May 2004 Article of the Month
Flannelly, K. J., Weaver, A. J. and Handzo, G. F. [The HealthCare Chaplaincy, 307 E. 60 St., New York, NY 10022-1505; firstname.lastname@example.org]. "A three-year study of chaplains' professional activities at Memorial Sloan-Kettering Cancer Center in New York City." Psycho-Oncology 12, no. 8 (December 2003): 760-768.
SUMMARY AND COMMENT: The theme of research into "what chaplains do" has been raised in the Newsletter pages of this site (see the Spring 2003 and Spring 2004 Newsletters), and this study by researchers at The HealthCare Chaplaincy in New York seeks to "provide an initial foundation on which to develop a process of benchmarking what interventions chaplains make for oncology patients and the frequency with which they perform them in different situations" [p. 767]. The project analyzed data collected from a total of 3570 chaplaincy visits that occurred during three two-week periods--one period each year from 1995 to 1997--at Memorial Sloan-Kettering Cancer Center in New York City. The purpose was to "to examine: 1) the distribution of chaplains' referred and non-referred visits with patients, 2) the pattern of referrals to and from chaplains, families and staff, 3) the reasons for referrals to chaplains, 4) the types of pastoral activities..., and 5) the length of chaplains' visits under various circumstances" [p. 761]. The authors' approach to the efficacy of chaplains' interventions is largely in terms of coping.
A standard form was devised by "a group of veteran, professional chaplains to capture information they thought was essential for accurately describing what a healthcare chaplain does" [p. 762]. In addition to basic data about the visit--e.g., referral source, length of visit, number of contacts, pre-op/post-op/treatment context, and some patient demographic information--there was a checklist of twelve pastoral interventions: 1) Bible reading or prayer, 2) blessing, 3) bereavement, 4) bringing a religious item, 5) crisis intervention, 6) confession/amends, 7) counseling, 8) emotional enabling, 9) faith affirmation, 10) life review, 11) religious ritual, and 12) other spiritual support. The authors comment: "While this method opens the possibility that the full characterization of activities in any given field will be lost, there was no feedback from any of the chaplains during the study indicating that they found any necessary categories missing" [p. 762]. However, as research in this area builds upon the findings of this study, further critique of the categorization of interventions would seem to be in order.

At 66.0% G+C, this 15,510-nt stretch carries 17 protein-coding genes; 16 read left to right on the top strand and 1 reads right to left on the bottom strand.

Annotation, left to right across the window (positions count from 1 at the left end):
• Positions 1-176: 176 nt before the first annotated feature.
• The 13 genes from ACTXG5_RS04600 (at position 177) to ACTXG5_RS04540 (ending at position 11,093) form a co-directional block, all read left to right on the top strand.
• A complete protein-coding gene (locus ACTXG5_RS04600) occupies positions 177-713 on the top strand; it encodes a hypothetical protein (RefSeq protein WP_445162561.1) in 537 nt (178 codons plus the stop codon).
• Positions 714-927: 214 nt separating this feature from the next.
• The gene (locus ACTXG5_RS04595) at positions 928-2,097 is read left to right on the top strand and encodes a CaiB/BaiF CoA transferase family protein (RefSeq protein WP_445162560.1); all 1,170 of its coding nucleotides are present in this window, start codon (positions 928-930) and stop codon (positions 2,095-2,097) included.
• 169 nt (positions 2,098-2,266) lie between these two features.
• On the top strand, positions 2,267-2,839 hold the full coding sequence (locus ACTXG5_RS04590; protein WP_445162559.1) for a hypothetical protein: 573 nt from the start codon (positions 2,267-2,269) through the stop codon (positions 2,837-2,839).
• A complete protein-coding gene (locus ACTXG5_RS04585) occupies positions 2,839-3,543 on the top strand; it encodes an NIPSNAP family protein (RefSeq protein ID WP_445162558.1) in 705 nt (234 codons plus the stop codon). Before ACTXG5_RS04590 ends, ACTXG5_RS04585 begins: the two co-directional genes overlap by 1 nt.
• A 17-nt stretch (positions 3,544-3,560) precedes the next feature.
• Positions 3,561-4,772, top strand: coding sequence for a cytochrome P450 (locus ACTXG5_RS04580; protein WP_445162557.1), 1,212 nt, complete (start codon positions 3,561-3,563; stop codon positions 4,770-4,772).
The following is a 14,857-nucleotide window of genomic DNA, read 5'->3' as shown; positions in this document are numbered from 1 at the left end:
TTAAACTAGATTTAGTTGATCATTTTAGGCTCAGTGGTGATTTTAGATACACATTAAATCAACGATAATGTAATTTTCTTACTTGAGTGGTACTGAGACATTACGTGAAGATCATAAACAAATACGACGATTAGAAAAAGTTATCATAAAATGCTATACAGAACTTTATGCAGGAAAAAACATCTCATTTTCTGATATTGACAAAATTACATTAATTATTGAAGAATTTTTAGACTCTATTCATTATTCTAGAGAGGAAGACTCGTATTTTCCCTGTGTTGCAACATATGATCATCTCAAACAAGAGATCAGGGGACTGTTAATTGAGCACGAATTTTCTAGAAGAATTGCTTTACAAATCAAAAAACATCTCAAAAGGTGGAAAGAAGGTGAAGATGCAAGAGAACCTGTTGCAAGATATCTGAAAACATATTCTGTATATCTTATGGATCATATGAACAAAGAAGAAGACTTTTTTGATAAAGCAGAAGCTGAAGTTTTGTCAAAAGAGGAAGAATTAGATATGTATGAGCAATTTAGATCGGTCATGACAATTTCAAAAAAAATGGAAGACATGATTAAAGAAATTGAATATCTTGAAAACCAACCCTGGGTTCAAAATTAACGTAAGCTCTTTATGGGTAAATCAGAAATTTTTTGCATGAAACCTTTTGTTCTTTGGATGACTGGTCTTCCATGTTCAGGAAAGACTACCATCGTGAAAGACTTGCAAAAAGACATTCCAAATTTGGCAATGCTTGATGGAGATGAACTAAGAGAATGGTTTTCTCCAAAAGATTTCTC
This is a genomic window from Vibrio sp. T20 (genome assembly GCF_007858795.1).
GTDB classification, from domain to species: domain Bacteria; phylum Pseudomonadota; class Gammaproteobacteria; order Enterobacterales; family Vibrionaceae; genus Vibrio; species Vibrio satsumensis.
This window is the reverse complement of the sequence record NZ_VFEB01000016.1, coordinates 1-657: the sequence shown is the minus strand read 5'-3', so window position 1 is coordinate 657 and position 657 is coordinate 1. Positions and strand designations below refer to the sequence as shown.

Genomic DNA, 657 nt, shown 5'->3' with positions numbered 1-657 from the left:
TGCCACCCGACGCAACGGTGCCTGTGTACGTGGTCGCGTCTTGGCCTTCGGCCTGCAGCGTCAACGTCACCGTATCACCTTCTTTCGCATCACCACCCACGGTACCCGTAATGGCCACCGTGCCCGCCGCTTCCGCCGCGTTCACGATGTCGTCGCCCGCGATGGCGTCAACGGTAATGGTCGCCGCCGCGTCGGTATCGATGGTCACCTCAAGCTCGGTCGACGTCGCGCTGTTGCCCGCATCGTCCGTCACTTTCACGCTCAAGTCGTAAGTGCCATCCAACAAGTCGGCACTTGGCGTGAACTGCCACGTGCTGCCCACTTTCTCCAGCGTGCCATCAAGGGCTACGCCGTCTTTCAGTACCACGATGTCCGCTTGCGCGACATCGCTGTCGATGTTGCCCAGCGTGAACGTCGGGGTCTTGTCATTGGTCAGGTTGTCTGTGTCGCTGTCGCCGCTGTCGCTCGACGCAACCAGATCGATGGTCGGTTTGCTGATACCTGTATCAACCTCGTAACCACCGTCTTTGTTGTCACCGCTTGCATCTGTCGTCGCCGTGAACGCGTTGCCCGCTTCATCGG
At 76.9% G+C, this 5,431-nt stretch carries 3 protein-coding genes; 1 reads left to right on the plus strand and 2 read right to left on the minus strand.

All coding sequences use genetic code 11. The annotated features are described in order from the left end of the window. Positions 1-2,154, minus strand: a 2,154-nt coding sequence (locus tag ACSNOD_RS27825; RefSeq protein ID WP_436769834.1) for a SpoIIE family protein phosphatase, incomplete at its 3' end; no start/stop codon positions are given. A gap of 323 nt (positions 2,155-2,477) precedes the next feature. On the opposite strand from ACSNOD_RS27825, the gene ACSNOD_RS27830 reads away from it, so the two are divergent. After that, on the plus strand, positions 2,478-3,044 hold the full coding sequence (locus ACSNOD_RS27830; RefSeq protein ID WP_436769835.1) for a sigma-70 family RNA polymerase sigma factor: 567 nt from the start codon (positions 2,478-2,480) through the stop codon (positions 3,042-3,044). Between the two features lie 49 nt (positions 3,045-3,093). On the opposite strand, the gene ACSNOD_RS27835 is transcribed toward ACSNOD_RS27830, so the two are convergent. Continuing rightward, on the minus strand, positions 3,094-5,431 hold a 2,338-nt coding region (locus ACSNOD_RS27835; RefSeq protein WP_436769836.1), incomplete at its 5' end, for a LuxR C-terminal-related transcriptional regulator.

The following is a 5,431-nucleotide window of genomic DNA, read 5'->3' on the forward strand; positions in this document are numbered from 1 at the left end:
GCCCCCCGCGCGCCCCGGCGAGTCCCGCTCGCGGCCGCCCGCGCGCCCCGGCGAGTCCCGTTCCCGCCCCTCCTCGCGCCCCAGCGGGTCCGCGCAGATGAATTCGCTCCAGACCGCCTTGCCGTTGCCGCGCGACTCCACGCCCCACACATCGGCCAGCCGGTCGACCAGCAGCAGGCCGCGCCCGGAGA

Results are well presented in nine tables that are rich with information that may be of interest to many chaplaincy programs. Items of special note to this reader were: "Nearly a fifth (19.8%) of all of the chaplains' initial contacts resulted from referrals..." [p. 762]. "Nurses made almost one quarter of all referrals and more than three quarters (82.3%) of the total from hospital staff" and "...the proportion of referrals that came from nurses increased significantly from 1995 to 1997" [p. 363]. "The most common reason chaplains were referred to patients and their families and friends was a change in diagnosis or prognosis" [p. 763, and table on p. 764]. Also, "chaplains' visits were significantly shorter pre-operatively," compared to post-operative and treatment visits [p. 766]. The mean duration of pre-operative visits with patients (alone) was 10.1 minutes (S.D. 7.5), compared to post-operative visits of 14.4 minutes (S.D. 12.2) and treatment visits of 15.0 minutes (S.D. 11.5).